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What is the best prevention for the common cold?

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Your best protection from the common cold and flu is frequent hand washing. The simple friction that occurs when you rub skin against skin while using warm water and soap followed by thorough rinsing and drying can get rid of most potentially harmful germs.

While germs are often transferred to others through household objects -- telephones, doorknobs, toothbrushes, and faucet handles -- the biggest transportation center for germs is your hands. That's why frequent hand washing gets rid of the illness-causing germs and helps to prevent the spread of some diseases -- especially if a family member, friend, or classmate has a cold or flu virus.

From: Common Cold Prevention WebMD Medical Reference

SOURCES: National Institute of Allergy and Infectious Diseases: "Common Cold." FDA: "What to Do for Colds and Flu." American Lung Association: "A Survival Guide for Preventing and Treating Influenza and the Common Cold."


National Jewish Medical and Research Center: "Is it a Cold or the Flu?"

UpToDate.

CDC.

Reviewed by Nayana Ambardekar on February 6, 2019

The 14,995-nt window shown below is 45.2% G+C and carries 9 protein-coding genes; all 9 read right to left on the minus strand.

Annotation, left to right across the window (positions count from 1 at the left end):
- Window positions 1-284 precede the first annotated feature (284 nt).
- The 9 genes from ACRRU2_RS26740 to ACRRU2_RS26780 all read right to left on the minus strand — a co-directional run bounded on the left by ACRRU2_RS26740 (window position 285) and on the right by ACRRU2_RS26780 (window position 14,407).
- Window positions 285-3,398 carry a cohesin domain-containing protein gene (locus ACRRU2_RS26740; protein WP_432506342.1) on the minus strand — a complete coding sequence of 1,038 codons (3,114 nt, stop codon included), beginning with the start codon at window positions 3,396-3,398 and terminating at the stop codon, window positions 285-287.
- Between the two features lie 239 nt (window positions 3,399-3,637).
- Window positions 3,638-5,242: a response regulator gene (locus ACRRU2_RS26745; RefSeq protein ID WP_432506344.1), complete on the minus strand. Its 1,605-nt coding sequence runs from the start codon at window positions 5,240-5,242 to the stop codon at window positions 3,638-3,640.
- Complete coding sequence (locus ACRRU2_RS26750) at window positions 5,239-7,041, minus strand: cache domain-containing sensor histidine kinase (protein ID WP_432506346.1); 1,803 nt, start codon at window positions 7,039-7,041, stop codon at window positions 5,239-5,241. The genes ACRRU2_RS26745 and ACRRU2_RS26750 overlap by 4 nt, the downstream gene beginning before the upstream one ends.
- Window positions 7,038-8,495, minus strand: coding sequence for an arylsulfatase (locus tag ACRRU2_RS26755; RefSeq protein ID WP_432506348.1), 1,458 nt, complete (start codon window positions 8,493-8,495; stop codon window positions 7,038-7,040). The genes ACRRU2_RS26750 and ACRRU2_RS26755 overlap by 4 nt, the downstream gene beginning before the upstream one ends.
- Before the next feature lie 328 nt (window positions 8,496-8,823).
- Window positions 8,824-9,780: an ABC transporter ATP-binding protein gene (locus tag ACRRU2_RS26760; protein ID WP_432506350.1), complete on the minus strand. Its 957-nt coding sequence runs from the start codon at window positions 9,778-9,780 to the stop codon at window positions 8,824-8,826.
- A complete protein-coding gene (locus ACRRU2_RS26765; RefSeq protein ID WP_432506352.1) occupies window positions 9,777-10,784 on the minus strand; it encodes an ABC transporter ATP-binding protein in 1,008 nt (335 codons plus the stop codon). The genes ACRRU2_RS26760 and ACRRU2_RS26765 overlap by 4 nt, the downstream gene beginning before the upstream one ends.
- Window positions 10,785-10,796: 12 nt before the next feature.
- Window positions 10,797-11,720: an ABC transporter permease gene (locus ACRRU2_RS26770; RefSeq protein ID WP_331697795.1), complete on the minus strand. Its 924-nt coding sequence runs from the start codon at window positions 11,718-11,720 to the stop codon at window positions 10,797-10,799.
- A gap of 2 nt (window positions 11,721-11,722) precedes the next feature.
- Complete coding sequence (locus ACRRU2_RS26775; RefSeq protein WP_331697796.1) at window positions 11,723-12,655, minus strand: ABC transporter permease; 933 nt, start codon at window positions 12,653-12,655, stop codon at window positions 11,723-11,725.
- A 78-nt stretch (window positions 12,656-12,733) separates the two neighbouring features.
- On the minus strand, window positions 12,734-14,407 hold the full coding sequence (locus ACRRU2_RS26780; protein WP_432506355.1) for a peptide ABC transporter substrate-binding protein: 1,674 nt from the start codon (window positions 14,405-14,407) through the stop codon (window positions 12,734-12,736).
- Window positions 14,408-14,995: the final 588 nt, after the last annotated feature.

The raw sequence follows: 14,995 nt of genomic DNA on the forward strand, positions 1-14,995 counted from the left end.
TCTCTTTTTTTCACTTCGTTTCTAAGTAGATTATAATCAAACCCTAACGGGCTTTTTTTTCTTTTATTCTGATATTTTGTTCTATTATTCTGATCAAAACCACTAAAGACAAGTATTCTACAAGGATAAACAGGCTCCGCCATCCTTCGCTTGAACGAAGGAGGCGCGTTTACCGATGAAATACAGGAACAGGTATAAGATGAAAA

SOURCES: National Institute of Allergy and Infectious Diseases: "Common Cold." FDA: "What to Do for Colds and Flu." American Lung Association: "A Survival Guide for Preventing and Treating Influenza and the Common Cold."


National Jewish Medical and Research Center: "Is it a Cold or the Flu?"

UpToDate.

CDC.

Reviewed by Nayana Ambardekar on February 6, 2019

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THIS TOOL DOES NOT PROVIDE MEDICAL ADVICE. It is intended for general informational purposes only and does not address individual circumstances. It is not a substitute for professional medical advice, diagnosis or treatment and should not be relied on to make decisions about your health. Never ignore professional medical advice in seeking treatment because of something you have read on the WebMD Site. If you think you may have a medical emergency, immediately call your doctor or dial 911.

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